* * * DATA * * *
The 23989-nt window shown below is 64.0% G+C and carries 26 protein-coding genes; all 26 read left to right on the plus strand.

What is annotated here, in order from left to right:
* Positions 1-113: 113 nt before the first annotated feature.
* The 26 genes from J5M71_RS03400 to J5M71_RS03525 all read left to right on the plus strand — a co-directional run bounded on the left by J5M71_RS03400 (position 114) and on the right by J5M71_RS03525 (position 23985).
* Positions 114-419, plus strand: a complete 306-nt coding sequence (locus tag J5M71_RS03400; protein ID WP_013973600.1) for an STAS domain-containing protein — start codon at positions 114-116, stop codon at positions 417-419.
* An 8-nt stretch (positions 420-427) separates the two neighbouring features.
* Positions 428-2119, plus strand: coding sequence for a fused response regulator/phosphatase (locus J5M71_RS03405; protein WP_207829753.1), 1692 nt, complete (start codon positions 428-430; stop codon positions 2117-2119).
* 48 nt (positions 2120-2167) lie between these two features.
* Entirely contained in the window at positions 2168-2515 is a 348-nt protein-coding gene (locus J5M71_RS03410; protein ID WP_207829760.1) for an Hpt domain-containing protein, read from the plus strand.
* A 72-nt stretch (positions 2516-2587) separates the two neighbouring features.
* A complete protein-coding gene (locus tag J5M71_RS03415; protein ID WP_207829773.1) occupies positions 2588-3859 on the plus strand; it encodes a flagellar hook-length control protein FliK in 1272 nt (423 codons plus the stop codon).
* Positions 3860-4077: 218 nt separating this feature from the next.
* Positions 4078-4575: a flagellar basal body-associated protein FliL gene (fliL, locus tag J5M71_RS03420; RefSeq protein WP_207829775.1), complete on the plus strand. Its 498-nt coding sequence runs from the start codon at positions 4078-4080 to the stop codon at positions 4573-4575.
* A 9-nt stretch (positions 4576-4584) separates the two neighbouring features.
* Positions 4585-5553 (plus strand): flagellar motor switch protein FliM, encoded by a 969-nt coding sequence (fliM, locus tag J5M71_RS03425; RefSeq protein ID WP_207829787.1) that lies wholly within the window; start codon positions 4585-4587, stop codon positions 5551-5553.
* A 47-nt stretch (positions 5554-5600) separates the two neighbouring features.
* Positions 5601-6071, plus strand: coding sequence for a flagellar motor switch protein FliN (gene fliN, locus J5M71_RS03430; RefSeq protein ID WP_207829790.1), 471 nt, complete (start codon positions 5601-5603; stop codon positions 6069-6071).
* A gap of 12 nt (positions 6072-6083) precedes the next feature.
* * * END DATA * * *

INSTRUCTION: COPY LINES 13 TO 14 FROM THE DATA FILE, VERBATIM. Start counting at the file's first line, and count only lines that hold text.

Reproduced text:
* Positions 4078-4575: a flagellar basal body-associated protein FliL gene (fliL, locus tag J5M71_RS03420; RefSeq protein WP_207829775.1), complete on the plus strand. Its 498-nt coding sequence runs from the start codon at positions 4078-4080 to the stop codon at positions 4573-4575.
* A 9-nt stretch (positions 4576-4584) separates the two neighbouring features.